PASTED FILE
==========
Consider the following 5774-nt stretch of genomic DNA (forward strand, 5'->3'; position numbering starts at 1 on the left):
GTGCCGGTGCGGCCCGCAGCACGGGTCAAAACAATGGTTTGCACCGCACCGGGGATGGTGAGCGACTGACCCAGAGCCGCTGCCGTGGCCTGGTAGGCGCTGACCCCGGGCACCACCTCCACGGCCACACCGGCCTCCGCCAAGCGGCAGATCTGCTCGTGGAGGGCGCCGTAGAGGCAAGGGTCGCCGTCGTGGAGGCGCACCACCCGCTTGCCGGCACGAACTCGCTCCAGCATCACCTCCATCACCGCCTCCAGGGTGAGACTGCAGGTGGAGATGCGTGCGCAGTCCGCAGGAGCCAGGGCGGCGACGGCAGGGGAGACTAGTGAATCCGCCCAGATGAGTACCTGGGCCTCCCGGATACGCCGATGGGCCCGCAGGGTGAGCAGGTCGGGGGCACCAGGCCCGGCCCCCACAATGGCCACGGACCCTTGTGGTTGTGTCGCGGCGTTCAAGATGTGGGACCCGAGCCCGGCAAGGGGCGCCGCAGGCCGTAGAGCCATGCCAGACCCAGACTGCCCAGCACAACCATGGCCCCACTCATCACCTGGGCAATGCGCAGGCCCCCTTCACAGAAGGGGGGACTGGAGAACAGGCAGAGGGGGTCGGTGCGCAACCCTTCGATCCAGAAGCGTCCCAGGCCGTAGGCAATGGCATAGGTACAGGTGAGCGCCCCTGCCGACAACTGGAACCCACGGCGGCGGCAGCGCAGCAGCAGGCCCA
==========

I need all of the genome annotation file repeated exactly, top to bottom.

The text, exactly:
Consider the following 5774-nt stretch of genomic DNA (forward strand, 5'->3'; position numbering starts at 1 on the left):
GTGCCGGTGCGGCCCGCAGCACGGGTCAAAACAATGGTTTGCACCGCACCGGGGATGGTGAGCGACTGACCCAGAGCCGCTGCCGTGGCCTGGTAGGCGCTGACCCCGGGCACCACCTCCACGGCCACACCGGCCTCCGCCAAGCGGCAGATCTGCTCGTGGAGGGCGCCGTAGAGGCAAGGGTCGCCGTCGTGGAGGCGCACCACCCGCTTGCCGGCACGAACTCGCTCCAGCATCACCTCCATCACCGCCTCCAGGGTGAGACTGCAGGTGGAGATGCGTGCGCAGTCCGCAGGAGCCAGGGCGGCGACGGCAGGGGAGACTAGTGAATCCGCCCAGATGAGTACCTGGGCCTCCCGGATACGCCGATGGGCCCGCAGGGTGAGCAGGTCGGGGGCACCAGGCCCGGCCCCCACAATGGCCACGGACCCTTGTGGTTGTGTCGCGGCGTTCAAGATGTGGGACCCGAGCCCGGCAAGGGGCGCCGCAGGCCGTAGAGCCATGCCAGACCCAGACTGCCCAGCACAACCATGGCCCCACTCATCACCTGGGCAATGCGCAGGCCCCCTTCACAGAAGGGGGGACTGGAGAACAGGCAGAGGGGGTCGGTGCGCAACCCTTCGATCCAGAAGCGTCCCAGGCCGTAGGCAATGGCATAGGTACAGGTGAGCGCCCCTGCCGACAACTGGAACCCACGGCGGCGGCAGCGCAGCAGCAGGCCCA